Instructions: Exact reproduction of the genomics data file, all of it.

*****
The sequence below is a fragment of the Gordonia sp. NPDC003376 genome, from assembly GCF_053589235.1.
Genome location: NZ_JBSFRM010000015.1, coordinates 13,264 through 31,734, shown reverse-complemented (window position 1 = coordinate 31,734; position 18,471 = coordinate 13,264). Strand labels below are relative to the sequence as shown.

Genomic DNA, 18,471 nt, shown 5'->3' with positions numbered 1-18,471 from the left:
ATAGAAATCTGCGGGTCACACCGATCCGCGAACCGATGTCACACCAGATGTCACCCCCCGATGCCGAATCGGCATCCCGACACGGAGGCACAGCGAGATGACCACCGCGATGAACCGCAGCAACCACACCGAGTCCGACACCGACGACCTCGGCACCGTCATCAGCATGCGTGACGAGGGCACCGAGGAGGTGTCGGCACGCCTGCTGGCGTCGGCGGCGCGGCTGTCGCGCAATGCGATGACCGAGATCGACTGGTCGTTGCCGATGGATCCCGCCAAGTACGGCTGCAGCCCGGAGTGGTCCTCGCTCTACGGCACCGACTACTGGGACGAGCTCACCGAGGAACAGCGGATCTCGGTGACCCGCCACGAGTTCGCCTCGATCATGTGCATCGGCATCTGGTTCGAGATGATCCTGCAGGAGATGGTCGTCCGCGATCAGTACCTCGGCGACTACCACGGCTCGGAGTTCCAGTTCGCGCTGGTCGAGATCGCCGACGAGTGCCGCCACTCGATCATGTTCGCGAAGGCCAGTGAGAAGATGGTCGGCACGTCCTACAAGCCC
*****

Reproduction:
The sequence below is a fragment of the Gordonia sp. NPDC003376 genome, from assembly GCF_053589235.1.
Genome location: NZ_JBSFRM010000015.1, coordinates 13,264 through 31,734, shown reverse-complemented (window position 1 = coordinate 31,734; position 18,471 = coordinate 13,264). Strand labels below are relative to the sequence as shown.

Genomic DNA, 18,471 nt, shown 5'->3' with positions numbered 1-18,471 from the left:
ATAGAAATCTGCGGGTCACACCGATCCGCGAACCGATGTCACACCAGATGTCACCCCCCGATGCCGAATCGGCATCCCGACACGGAGGCACAGCGAGATGACCACCGCGATGAACCGCAGCAACCACACCGAGTCCGACACCGACGACCTCGGCACCGTCATCAGCATGCGTGACGAGGGCACCGAGGAGGTGTCGGCACGCCTGCTGGCGTCGGCGGCGCGGCTGTCGCGCAATGCGATGACCGAGATCGACTGGTCGTTGCCGATGGATCCCGCCAAGTACGGCTGCAGCCCGGAGTGGTCCTCGCTCTACGGCACCGACTACTGGGACGAGCTCACCGAGGAACAGCGGATCTCGGTGACCCGCCACGAGTTCGCCTCGATCATGTGCATCGGCATCTGGTTCGAGATGATCCTGCAGGAGATGGTCGTCCGCGATCAGTACCTCGGCGACTACCACGGCTCGGAGTTCCAGTTCGCGCTGGTCGAGATCGCCGACGAGTGCCGCCACTCGATCATGTTCGCGAAGGCCAGTGAGAAGATGGTCGGCACGTCCTACAAGCCC